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The Guardian view on celebrity deaths: a dramatic meaning

David Bowie, who died this year. Photograph: Yui Mok/PA

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The Guardian view on celebrity deaths: a dramatic meaning

Extravagant mourning for celebrity musicians is a way to confront our own mortality

The deaths of musicians and actors may not be what future generations chiefly remember about 2016 but they did have an extraordinary impact at the time. Tens of millions of people were strangely and strongly moved by the deaths of David Bowie, Prince, Leonard Cohen, and now George Michael and Star Wars actor Carrie Fisher. These artists were mourned all across the peaceful parts of the world by strangers who felt an intimate connection with the dead; who felt that the artist had been “singing me softly with his song”, and that his voice was truer and clearer than their own when it came to expressing dreams and hopes. Something is going on here, which can’t be dismissed as vacuous sentimentality.

There may not, in fact, have been an unusual number of celebrity deaths this year, but they seem to have been much more salient than before. Part of this must be the result of the growing reach and responsiveness of digital media. Technology makes it possible to observe and react to a distant readership almost as accurately and immediately as an actor can respond to their audience in a theatre. Sudden emotional impulses are amplified with astonishing speed across the internet just as they can be in a crowd. Each apparently solitary smartphone user is really sharing other people’s emotion as well as their own.

It’s not just emotions that are shared in this way. It’s memories as well. The generations of middle-aged people along with all their children and grandchildren have experienced a kind of collectivisation of childhood. This was a historic shift. Before the mass media, childhood memories were shared among very small groups, and anchored to particular places. But for the last 60 years, children in the west, and increasingly elsewhere, have grown up in front of televisions, and many of the most vivid characters of their childhood and adolescence were actors or singers.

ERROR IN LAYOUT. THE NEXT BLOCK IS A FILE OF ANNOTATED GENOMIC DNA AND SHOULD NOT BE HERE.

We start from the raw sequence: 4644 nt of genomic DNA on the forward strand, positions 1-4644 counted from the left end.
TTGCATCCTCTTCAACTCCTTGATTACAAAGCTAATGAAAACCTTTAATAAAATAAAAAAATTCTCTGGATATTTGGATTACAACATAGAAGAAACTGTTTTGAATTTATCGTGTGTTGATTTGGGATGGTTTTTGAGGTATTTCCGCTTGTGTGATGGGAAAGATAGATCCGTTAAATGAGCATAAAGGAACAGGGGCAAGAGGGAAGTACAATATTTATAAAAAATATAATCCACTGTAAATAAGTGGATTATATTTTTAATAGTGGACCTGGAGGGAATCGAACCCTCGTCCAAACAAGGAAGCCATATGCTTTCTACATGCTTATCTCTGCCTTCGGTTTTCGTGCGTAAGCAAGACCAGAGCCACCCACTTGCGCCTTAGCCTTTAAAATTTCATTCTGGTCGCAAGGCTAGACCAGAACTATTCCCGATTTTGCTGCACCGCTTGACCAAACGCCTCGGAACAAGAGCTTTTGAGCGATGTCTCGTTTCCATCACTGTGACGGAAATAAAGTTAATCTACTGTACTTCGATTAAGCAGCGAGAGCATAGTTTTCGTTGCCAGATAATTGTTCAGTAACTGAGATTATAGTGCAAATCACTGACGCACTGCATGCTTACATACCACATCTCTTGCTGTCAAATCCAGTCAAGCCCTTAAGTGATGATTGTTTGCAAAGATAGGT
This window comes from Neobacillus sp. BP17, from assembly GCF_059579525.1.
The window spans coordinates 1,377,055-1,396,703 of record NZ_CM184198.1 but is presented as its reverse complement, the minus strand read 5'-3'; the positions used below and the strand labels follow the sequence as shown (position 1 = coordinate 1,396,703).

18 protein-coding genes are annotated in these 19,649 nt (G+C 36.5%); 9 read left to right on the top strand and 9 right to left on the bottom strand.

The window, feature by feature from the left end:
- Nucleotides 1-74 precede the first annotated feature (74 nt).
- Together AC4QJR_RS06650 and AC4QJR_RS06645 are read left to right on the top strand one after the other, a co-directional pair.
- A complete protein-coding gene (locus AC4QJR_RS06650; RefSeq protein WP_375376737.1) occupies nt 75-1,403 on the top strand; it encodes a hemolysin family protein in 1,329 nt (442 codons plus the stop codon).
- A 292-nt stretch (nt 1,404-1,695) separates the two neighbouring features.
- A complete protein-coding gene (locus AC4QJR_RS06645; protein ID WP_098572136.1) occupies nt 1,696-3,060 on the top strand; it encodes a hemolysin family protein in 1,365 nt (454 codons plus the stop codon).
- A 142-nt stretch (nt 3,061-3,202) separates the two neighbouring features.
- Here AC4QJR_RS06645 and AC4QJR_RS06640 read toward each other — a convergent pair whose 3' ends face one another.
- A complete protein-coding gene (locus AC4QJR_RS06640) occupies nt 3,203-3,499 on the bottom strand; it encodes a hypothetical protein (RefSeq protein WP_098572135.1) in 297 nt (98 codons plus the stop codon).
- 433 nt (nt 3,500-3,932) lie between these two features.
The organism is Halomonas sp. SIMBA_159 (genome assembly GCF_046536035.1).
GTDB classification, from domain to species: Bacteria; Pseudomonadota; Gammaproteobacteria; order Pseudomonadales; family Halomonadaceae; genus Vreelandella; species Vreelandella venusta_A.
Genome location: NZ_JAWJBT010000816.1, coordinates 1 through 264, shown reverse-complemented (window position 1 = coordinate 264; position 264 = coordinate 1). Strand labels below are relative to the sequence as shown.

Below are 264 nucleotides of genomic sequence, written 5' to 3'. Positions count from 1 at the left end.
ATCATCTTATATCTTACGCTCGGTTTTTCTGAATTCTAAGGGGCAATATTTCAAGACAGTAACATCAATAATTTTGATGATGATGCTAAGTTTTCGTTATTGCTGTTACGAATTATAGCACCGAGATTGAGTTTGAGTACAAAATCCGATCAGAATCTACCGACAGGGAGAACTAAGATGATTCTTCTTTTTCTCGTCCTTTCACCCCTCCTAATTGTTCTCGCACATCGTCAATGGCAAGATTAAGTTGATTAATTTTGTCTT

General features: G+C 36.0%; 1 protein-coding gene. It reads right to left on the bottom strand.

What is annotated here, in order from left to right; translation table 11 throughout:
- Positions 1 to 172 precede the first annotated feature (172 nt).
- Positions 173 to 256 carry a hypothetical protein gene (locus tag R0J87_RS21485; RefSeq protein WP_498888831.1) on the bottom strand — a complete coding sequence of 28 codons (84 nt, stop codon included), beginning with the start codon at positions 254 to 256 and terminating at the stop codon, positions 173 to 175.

The entertainment industry has largely replaced religious ritual in many lives, and has itself grown more ritualised, and even religious, in the process. The success of the Star Wars franchise shows how astonishingly profitable the development can be. It is still true today that dementia sufferers can be roused from their nightmares by carols and perhaps hymns remembered from their childhood when almost everything else has gone, but soon it will be the theme tunes of their childhood’s films that call them back to life that way.

This huge change has provoked its own backlash. Attacks on celebrity culture are now a staple of satirists, and there is a great deal to satirise and mock – but that is true of all money-making forms of religion. The relationships that people have with the celebrities who inhabit their imagination express profound longings, and help to fulfil them too. Otherwise they would not survive. Some might say that imaginary friends are cultivated at the expense of real ones, and that the contemplation of such things as George Michael’s astonishing acts of private generosity is no substitute for actually giving yourself to a food bank or visiting granny in her nursing home. But this is a counsel of perfection. We are not made to care equally for everyone – and as a matter of simple fact, we don’t.

We aren’t creatures of unlimited compassion, or of entirely rational calculation. However, the alternative to rational calculation is not sloppy emotion but imagination, which shapes emotion into drama. That is what the lives of celebrities provide, quite as much as their work, and that is part of why they are mourned. They collaborate with their audience to make engrossing worlds that neither party quite comprehends, but both know they need. Although this may be one of the things replacing traditional religion, it only works because it does not seem “religious”, moralistic, or cut off from the world around it. It sanctifies, or makes vivid and valuable, the ordinary things of life.

If that were all celebrity culture does, it would be far less powerful. Consolation and even joy can come from many places in life. What has made these deaths so important to so many people is that they provide an occasion for grief as well. The performance in which the musician and their fans are caught up is ultimately one of tragedy. There is loss and grief in every life, and the death of a beloved singer provides a chance to express this sorrow in gestures more powerful than words could be. In the end, they give us their deaths quite as much as their works, and that is why they are so passionately mourned.

source: The Guardian

About Mohammad Daeizadeh

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